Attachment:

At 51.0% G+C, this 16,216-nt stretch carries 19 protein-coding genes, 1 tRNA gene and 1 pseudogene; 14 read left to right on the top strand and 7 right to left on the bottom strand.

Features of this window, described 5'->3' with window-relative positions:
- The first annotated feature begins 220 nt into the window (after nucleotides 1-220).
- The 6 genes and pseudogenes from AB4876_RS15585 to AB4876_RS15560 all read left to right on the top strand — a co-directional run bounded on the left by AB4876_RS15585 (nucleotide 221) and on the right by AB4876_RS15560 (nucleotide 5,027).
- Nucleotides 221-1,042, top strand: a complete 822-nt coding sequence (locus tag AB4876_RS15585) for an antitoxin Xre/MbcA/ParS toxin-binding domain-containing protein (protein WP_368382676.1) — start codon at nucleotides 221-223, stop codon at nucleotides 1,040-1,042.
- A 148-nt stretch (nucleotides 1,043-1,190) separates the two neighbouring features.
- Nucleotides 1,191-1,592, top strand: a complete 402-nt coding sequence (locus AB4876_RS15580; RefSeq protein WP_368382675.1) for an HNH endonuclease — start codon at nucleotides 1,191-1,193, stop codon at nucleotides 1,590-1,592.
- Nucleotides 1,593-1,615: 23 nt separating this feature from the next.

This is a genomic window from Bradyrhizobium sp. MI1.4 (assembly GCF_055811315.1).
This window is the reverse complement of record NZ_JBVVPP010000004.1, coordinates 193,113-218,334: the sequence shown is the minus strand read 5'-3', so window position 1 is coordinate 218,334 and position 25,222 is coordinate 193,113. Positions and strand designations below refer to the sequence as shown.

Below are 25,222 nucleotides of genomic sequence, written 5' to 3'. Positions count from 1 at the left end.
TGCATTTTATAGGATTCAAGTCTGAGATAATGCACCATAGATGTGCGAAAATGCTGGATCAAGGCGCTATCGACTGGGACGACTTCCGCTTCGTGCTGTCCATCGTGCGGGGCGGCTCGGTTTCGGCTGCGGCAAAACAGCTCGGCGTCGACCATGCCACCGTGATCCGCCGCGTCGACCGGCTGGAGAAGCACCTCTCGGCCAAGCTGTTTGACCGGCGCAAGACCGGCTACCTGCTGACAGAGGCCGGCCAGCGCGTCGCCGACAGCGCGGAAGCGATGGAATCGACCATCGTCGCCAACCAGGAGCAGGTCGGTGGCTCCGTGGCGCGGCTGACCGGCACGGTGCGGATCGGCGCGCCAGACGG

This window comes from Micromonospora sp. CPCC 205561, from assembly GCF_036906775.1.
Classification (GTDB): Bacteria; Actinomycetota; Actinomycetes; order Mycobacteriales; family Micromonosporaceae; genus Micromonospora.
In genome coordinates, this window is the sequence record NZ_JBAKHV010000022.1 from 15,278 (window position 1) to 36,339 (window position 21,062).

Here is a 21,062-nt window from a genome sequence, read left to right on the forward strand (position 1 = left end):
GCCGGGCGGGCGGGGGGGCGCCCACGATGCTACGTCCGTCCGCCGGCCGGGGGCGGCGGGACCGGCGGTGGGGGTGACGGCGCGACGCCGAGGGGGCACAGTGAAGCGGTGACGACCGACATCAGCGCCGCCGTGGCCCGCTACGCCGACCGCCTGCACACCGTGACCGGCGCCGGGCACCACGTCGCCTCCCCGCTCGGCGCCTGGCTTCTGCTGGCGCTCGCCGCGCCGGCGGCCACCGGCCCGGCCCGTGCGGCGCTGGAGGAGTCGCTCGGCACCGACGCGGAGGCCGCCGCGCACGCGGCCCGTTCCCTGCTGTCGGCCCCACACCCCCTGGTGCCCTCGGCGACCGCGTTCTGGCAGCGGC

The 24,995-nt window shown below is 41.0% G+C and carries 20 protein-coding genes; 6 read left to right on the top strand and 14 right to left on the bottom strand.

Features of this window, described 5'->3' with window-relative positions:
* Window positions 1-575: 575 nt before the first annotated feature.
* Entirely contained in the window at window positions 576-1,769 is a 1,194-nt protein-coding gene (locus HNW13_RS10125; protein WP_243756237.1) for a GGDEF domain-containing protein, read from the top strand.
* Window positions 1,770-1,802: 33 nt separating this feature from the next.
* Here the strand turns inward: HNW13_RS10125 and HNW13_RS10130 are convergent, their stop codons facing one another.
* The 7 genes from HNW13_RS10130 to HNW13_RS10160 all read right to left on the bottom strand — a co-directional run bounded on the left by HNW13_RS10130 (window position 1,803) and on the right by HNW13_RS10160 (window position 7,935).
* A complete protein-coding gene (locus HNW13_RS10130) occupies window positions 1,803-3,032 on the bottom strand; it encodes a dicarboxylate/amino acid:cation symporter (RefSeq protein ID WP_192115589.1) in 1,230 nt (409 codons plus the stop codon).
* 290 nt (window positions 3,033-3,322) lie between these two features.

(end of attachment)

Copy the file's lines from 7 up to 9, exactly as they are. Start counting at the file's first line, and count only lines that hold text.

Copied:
- Nucleotides 1,191-1,592, top strand: a complete 402-nt coding sequence (locus AB4876_RS15580; RefSeq protein WP_368382675.1) for an HNH endonuclease — start codon at nucleotides 1,191-1,193, stop codon at nucleotides 1,590-1,592.
- Nucleotides 1,593-1,615: 23 nt separating this feature from the next.

This is a genomic window from Bradyrhizobium sp. MI1.4 (assembly GCF_055811315.1).